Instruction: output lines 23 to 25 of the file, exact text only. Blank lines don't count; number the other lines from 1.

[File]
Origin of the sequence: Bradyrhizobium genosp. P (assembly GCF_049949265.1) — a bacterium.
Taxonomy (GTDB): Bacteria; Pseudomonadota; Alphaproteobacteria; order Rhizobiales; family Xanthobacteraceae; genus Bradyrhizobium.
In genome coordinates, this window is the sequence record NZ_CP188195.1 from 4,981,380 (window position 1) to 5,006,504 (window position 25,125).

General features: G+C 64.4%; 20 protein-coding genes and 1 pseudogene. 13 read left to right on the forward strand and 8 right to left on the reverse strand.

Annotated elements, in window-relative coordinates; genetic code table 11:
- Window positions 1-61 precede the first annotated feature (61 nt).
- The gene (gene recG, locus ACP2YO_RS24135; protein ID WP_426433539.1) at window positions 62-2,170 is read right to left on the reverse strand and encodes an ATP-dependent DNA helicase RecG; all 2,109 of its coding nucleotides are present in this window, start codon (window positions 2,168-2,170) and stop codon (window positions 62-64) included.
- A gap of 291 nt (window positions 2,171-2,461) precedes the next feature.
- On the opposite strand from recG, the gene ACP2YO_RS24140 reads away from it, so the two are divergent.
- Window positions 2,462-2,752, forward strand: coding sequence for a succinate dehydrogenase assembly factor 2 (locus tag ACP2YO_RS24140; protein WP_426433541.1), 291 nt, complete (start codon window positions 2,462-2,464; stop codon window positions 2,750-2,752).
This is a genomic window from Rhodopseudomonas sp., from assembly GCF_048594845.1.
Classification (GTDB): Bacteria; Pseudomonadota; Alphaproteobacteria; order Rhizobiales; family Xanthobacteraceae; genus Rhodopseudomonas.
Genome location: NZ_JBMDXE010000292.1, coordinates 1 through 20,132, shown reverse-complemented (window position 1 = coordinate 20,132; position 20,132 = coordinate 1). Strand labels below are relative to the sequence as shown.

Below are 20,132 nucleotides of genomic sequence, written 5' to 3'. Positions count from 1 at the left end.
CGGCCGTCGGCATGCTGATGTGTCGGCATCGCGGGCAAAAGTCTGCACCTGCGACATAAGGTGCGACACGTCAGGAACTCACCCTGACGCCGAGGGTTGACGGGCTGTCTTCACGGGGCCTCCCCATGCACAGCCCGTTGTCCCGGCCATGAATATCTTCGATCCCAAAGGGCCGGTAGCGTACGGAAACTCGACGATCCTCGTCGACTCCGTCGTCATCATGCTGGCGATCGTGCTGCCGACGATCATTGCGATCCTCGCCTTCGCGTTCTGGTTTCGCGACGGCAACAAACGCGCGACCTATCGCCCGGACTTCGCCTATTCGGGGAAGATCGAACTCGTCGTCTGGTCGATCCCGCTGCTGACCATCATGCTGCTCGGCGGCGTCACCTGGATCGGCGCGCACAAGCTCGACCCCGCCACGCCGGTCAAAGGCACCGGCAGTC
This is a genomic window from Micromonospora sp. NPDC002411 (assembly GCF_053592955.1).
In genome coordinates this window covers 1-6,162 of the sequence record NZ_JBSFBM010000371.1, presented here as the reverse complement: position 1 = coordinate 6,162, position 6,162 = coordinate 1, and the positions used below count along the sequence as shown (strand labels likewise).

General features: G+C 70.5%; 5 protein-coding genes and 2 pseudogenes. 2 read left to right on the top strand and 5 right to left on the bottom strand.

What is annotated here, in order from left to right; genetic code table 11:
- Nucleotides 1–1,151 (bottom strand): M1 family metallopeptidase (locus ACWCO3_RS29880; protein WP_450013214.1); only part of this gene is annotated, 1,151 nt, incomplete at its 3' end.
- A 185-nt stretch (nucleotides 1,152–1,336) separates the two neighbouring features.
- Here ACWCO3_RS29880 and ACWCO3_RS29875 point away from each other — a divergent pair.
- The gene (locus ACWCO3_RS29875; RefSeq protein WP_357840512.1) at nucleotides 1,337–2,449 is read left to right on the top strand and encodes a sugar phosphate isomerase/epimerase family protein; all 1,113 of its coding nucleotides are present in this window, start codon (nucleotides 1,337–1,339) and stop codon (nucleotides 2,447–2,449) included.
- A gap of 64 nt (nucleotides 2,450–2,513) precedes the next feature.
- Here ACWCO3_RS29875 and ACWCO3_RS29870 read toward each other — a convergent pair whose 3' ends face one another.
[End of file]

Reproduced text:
- The gene (locus ACWCO3_RS29875; RefSeq protein WP_357840512.1) at nucleotides 1,337–2,449 is read left to right on the top strand and encodes a sugar phosphate isomerase/epimerase family protein; all 1,113 of its coding nucleotides are present in this window, start codon (nucleotides 1,337–1,339) and stop codon (nucleotides 2,447–2,449) included.
- A gap of 64 nt (nucleotides 2,450–2,513) precedes the next feature.
- Here ACWCO3_RS29875 and ACWCO3_RS29870 read toward each other — a convergent pair whose 3' ends face one another.